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One of the Most Iconic Images in Space Exploration.

This extraordinary image of Earthrise was captured by Apollo 8 Lunar Module Pilot William Anders as the spacecraft emerged from the far side of the moon during their third orbit. The remarkable moment left a lasting impression on Anders, who reflected on the unexpected significance of the sight before him. Anders stated:

We'd spent most of our time on Earth training about how to study the Moon, how to go to the Moon; it was very lunar oriented. And yet, when I looked up and saw the Earth coming up on this very stark, beat-up lunar horizon, and Earth that was the only color that we could see, a very fragile-looking Earth, a very delicate looking Earth, I was immediately almost overcome by the thought that here we came all this way to see the Moon, and yet the most significant thing we're seeing is our own home planet, the Earth.

The striking image serves as a testament to the incredible journey of the Apollo 8 mission and offers a poignant reminder of the beauty and fragility of our home planet, as seen from the perspective of those who ventured beyond its atmosphere.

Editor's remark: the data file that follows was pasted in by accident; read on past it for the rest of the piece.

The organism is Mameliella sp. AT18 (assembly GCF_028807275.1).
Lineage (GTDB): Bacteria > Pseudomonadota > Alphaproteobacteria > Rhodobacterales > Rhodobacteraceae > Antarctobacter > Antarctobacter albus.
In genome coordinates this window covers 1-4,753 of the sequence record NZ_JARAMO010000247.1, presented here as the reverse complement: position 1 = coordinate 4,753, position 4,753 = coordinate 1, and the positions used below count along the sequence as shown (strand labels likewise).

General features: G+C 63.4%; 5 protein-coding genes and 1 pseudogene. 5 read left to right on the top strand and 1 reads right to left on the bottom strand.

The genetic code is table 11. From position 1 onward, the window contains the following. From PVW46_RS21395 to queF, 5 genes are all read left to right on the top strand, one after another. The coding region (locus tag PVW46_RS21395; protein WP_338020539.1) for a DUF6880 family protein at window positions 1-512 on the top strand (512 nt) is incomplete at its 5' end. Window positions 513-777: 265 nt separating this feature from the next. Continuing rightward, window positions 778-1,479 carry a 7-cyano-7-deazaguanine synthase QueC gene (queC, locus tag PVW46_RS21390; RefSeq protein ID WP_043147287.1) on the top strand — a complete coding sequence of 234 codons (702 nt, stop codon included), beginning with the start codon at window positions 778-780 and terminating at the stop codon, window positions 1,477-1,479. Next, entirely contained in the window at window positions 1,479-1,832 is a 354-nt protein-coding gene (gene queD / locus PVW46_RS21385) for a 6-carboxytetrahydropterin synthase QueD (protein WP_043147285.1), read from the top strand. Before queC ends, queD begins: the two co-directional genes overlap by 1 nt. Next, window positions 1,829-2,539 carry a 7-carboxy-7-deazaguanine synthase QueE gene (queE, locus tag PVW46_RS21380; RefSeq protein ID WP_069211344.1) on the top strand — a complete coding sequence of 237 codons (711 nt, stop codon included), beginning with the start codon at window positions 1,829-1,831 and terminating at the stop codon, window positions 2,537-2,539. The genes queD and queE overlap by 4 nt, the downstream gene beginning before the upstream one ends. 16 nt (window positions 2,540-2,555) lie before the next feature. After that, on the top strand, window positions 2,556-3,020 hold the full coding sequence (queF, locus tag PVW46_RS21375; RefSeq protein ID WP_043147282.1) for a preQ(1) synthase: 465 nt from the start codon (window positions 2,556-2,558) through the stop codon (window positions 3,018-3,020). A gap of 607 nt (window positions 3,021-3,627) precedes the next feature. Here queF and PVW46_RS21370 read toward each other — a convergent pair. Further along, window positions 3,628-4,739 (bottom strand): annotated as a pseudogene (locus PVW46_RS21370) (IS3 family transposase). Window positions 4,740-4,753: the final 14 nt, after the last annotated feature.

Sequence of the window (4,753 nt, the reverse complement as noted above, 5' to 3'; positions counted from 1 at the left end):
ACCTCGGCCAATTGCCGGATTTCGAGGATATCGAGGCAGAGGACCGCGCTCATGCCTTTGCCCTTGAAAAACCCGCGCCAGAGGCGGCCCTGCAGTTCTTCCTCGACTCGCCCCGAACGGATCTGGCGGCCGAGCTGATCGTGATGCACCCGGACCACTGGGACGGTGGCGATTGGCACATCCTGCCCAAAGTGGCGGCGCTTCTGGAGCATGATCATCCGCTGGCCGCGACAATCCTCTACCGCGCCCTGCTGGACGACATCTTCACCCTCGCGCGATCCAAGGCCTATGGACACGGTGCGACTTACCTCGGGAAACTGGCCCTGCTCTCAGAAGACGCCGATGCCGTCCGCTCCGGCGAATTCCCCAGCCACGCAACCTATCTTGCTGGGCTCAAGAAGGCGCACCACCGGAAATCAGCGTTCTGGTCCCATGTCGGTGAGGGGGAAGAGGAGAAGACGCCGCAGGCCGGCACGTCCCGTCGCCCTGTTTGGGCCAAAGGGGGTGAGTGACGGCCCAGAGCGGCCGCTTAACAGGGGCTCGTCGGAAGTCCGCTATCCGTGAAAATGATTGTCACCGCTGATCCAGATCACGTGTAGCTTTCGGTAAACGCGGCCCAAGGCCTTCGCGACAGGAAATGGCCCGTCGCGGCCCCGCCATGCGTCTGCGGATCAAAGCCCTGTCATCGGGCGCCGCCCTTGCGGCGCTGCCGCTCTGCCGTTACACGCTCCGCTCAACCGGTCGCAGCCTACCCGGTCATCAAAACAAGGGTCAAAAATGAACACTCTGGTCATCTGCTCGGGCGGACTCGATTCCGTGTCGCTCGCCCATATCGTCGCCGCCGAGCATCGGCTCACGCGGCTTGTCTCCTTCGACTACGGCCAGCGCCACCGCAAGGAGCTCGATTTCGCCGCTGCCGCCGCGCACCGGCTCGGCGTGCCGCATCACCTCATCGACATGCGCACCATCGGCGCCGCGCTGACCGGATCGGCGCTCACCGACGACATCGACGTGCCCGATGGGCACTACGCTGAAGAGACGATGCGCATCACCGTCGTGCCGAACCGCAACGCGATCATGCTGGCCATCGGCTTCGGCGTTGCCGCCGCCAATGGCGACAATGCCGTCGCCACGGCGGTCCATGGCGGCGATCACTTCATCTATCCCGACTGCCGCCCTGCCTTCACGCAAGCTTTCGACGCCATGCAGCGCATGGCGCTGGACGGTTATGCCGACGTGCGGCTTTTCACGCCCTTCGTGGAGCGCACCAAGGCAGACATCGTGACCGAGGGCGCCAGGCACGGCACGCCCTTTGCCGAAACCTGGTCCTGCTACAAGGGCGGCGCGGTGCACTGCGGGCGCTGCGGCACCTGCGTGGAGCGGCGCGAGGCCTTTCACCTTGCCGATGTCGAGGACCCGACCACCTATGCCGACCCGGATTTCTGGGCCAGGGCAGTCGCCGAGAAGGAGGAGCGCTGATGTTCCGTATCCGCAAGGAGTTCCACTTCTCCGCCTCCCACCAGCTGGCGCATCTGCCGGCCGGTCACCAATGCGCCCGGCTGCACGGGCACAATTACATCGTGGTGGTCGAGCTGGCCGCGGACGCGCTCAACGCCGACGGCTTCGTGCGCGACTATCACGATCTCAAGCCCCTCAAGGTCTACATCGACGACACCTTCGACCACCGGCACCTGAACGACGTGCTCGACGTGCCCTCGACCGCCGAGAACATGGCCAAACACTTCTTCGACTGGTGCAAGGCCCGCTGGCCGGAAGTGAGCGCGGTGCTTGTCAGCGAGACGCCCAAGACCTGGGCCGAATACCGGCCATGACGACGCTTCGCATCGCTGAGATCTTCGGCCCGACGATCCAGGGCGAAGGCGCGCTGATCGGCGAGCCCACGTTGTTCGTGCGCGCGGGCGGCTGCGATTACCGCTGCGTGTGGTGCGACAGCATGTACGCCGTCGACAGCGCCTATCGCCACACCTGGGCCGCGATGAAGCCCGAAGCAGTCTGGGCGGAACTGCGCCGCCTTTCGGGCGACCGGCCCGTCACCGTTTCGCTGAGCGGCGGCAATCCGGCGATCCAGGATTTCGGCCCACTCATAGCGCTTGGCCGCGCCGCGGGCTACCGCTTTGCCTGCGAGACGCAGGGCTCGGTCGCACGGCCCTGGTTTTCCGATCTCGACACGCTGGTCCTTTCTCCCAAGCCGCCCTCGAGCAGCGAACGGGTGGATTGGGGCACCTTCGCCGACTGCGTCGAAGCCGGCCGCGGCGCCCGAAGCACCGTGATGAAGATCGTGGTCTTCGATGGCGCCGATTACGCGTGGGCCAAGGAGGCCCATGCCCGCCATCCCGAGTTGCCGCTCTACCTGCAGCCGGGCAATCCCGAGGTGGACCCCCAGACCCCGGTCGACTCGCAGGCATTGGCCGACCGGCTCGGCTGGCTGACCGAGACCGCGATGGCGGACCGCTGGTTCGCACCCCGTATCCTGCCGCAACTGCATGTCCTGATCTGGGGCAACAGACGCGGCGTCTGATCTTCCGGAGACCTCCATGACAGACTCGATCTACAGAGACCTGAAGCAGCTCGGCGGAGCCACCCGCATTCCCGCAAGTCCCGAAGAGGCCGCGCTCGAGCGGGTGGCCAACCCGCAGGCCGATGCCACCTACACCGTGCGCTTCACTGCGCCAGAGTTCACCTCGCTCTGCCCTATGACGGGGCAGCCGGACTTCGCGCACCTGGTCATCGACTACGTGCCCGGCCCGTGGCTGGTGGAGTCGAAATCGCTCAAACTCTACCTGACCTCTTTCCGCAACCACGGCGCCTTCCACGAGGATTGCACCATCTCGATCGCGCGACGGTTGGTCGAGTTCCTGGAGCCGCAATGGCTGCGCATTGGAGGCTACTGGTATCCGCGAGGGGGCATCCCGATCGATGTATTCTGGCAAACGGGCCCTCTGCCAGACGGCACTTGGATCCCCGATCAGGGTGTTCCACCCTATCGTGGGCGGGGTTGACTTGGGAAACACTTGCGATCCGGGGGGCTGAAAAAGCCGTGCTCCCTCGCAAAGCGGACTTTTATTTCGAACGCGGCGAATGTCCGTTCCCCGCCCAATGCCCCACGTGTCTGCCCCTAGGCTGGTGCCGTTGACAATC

With the purple ink NASA press release language on verso.


APOLLO 8 - - EARTH VIEW - - This view of the rising Earth greeted the Apollo 8 astronauts as they came from behind the Moon after the lunar orbit insertion burn. Earth is about five degrees above the horizon in the photo. The unnamed surface features in the foreground are near the eastern limb of the Moon as viewed from Earth. The lunar horizon is approximately 780 kilometers from the spacecraft. Width of the photographed area at the horizon is about 175 kilometers. On the earth 240,000 statute miles away, the sunset terminator bisects Africa.

Photo Number 68-H-1401


GRIN DataBase Number: GPN-2001-000009

The Apollo 8 Mission

Apollo 8 was a groundbreaking mission in NASA's Apollo program, launched on December 21, 1968. It marked the first time a crewed spacecraft orbited the Moon, paving the way for future lunar landing missions. Astronauts Frank Borman, James Lovell, and William Anders embarked on a six-day journey, becoming the first humans to travel beyond low Earth orbit and witness the Earthrise over the lunar horizon. During their ten orbits around the Moon, the crew captured stunning photographs, conducted experiments, and broadcast live television images back to Earth. The success of the Apollo 8 mission demonstrated the capability of the Apollo spacecraft and the Saturn V rocket, instilling confidence in NASA's ability to achieve their ambitious goal of landing humans on the Moon.

Condition Description
December 29, 1968 8x10-inch chromogenic photograph, with "A KODAK PAPER"